Largely invisible and almost incomprehensible to outsiders, gay men and their families now live lives alien to modernity’s rhythms. Death is ubiquitous. Friends and lovers die with random, rapid consistency. Time horizons shorten. Death is mentionable again. Indeed, it is unavoidable. Gay men now live essentially as medieval among moderns: habituated in a world of health, besieged by death in the midst of oblivious life.

What’s more, for all the racial controversies to which Sullivan seems shackled—largely due to the self-imposed albatross that was publishing the 1994 New Republic cover story by Charles Murray and Richard Herrnstein adapted from The Bell Curve, their book about race and I.Q.—he is admirably sensitive to the specific and widely neglected suffering of Black and Hispanic gays during the AIDS crisis—a neglect often visited on these populations by the overwhelmingly white AIDS activist groups, whose hypocrisy Sullivan rightly deplores: quick to condemn homphobia in the broader culture, they were circumspectly silent on homophobia within minority communities. 

The fact that Sullivan, a conservative and a Roman Catholic, has often fallen afoul of his fellow gay-rights activists only serves to make these early writings more interesting, at least from a human standpoint. (Contradictions are always more interesting than resolutions.) So while I can’t say I found him particularly convincing, I was nevertheless moved by Sullivan’s depiction of being a Catholic who discovered he was gay—and by the difficult negotiation this discovery necessitated. In “Alone Again, Naturally,” easily one of his finest essays, Sullivan writes:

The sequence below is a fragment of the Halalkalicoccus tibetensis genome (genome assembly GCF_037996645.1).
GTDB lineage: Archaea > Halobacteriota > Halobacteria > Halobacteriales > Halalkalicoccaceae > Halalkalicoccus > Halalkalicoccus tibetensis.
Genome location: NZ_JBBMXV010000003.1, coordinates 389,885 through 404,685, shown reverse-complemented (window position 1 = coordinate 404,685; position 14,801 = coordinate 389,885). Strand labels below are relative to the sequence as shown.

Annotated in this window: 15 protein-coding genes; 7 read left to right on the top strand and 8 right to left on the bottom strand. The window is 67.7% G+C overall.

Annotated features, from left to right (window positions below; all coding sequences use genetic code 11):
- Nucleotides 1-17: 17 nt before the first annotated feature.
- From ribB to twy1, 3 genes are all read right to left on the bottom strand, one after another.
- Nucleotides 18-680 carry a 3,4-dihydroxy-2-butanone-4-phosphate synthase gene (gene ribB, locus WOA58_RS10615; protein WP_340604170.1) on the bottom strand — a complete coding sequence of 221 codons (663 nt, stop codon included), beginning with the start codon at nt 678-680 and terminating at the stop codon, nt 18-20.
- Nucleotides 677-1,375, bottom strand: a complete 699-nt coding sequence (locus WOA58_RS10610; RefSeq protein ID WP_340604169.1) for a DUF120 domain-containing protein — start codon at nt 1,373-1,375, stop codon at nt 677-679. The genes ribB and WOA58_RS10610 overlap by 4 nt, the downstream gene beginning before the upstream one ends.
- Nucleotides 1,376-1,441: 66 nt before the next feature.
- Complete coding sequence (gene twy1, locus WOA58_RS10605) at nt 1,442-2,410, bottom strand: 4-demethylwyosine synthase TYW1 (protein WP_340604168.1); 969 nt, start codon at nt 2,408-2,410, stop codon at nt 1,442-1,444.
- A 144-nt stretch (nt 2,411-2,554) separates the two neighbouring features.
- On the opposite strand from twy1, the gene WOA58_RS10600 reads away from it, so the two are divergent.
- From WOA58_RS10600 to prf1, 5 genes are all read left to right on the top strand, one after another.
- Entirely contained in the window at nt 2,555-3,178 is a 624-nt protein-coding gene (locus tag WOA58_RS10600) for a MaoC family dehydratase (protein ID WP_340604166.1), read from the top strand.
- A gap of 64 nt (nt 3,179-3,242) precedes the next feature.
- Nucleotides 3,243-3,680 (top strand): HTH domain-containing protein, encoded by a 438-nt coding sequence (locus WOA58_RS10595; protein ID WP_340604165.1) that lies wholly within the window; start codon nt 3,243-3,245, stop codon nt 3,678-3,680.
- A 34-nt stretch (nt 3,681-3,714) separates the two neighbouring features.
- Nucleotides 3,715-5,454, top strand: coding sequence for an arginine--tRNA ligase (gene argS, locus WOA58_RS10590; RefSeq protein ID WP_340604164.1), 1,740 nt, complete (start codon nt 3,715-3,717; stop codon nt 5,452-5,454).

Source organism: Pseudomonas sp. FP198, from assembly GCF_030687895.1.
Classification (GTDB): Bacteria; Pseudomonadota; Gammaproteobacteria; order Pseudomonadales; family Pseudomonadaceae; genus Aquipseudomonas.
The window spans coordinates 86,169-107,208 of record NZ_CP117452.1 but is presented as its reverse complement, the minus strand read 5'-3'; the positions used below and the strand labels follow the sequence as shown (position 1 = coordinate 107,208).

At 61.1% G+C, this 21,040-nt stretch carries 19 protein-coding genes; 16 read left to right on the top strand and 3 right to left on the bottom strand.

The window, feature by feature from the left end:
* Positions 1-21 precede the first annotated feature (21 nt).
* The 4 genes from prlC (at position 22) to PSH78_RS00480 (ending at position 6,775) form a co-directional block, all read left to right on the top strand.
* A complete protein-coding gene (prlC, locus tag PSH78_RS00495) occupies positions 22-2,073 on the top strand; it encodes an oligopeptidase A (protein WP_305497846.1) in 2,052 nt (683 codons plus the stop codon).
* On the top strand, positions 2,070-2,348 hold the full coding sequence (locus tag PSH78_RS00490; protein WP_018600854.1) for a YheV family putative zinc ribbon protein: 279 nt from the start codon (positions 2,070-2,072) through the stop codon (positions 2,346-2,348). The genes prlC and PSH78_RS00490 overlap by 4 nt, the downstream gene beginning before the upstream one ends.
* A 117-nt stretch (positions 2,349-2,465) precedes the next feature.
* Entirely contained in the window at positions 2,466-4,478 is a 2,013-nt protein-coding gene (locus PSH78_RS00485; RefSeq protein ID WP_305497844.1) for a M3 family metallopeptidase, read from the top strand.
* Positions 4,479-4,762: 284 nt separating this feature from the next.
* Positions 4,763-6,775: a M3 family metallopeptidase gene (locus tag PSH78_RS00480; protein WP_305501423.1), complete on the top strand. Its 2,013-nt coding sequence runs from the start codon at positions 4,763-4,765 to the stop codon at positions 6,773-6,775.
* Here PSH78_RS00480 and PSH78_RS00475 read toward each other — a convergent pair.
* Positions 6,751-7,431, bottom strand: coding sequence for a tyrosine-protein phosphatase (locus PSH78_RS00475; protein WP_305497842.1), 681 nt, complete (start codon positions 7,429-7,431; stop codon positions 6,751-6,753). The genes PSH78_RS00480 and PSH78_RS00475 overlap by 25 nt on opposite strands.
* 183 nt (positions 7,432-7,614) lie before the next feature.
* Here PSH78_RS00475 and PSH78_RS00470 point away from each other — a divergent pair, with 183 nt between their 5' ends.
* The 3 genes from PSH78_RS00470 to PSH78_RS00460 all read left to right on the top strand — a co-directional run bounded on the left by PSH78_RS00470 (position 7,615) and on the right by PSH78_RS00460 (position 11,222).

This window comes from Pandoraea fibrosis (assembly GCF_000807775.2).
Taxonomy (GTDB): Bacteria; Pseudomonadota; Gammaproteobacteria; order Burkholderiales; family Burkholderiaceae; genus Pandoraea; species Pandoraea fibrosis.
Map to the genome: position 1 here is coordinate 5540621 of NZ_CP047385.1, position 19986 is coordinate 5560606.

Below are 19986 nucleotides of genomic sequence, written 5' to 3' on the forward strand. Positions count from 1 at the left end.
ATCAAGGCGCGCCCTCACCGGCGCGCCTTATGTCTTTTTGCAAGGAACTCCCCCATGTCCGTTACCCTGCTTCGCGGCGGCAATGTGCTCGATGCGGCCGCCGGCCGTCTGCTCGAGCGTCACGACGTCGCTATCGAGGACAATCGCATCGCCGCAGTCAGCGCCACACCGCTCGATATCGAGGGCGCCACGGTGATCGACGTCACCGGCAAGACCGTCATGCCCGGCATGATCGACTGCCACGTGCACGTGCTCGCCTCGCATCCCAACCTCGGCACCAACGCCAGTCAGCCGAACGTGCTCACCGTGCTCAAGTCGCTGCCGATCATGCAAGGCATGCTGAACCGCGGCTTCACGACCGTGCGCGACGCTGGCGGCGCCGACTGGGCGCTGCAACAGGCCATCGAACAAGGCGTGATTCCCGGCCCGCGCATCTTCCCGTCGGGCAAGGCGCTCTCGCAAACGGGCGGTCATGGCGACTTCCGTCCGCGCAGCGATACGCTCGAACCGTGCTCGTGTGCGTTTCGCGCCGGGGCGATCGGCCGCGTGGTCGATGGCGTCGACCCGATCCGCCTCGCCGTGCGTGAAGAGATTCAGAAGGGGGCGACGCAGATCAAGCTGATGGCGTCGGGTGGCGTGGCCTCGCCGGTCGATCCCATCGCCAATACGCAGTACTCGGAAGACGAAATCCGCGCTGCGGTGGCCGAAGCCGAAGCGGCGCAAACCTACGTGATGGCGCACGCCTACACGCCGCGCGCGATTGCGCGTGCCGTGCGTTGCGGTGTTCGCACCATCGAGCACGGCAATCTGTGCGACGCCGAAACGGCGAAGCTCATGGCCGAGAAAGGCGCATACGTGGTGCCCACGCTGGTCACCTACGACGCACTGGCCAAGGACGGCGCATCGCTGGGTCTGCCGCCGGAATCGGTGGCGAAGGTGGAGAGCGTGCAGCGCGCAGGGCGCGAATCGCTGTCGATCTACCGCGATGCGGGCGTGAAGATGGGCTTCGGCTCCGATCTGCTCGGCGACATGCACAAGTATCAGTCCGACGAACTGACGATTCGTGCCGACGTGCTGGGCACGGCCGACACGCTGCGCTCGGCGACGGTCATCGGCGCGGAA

Because it was something I was deeply ashamed of, I felt obliged to confront it; but because it was also something inextricable—even then—from the core of my existence, it felt natural to enlist God’s help rather than his judgment in grappling with it. There was, of course, considerable tension in this balance of alliance and rejection; but there was also something quite natural about it, an accurate reflection of anyone’s compromised relationship with what he or she hazards to be the divine.

Out on a Limb, with its 576 pages, bristles with plenty of other passions and considerations: a reflection on the term “bear” in gay culture; an impassioned defense of the psychedelic drug LSD; a thoughtfully provocative essay questioning our assumptions about hate; a mawkish, dew-eyed elegy for Princess Diana; an account of Sullivan’s Bush-era defection from the Right. There is plenty to quarrel with, as you would expect, but there is also a good deal to appreciate. Most of that, however, is confined to the first fourth of this book, or up until about the late 1990s—which is telling, as it happens, for being around the time a new form of writing begins to emerge, a garrulously democratic and insistently populist form. I mean, of course, the weblog.


In a 2008 essay for the Atlantic extolling the virtues of blogging, Sullivan defines the form as “the spontaneous expression of instant thought,” which may well be a useful definition, except that what Sullivan takes to be the form’s supposed virtues are really its worst flaws: the “colloquial, unfinished tone”; the urge “not to think too hard before writing”; the intoxicating freedom that is “like taking a narcotic.” This sounds less like a definition of a style of writing than a fairly accurate summation of Donald Trump’s confiscated Twitter account. Sullivan admits as much: the key to understanding blogs, Matt Drudge once explained to him, is to realize that it’s a broadcast, not a publication—a remark Sullivan, damningly, offers without further comment.